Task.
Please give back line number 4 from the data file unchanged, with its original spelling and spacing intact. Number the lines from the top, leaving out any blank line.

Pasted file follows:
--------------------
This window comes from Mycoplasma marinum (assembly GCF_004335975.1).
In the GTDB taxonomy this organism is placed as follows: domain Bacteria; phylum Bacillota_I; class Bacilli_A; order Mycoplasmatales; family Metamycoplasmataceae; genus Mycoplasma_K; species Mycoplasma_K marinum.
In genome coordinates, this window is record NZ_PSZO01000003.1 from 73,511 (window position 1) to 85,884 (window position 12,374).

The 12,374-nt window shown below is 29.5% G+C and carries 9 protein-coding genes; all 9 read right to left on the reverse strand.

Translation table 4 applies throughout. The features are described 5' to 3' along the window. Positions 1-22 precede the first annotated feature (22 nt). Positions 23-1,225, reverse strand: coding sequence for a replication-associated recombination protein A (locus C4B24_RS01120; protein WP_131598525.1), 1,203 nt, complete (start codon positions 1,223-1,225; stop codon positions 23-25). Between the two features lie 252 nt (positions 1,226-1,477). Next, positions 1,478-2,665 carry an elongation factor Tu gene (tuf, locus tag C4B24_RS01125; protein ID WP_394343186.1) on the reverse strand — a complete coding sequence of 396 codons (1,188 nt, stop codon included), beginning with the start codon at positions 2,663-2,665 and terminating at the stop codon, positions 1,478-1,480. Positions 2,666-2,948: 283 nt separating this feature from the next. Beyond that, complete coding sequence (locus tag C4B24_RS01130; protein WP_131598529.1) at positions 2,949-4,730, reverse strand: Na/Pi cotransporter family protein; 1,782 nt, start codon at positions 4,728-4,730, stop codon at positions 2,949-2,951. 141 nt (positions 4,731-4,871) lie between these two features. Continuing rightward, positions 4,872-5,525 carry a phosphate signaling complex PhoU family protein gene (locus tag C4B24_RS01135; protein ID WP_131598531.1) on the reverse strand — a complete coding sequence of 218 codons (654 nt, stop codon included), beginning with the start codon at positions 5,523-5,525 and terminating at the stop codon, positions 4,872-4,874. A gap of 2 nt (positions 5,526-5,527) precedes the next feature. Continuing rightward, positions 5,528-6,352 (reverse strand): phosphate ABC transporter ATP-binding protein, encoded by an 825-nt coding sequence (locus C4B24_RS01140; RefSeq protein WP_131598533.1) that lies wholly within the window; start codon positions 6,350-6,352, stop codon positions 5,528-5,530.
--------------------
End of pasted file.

The 12,374-nt window shown below is 29.5% G+C and carries 9 protein-coding genes; all 9 read right to left on the reverse strand.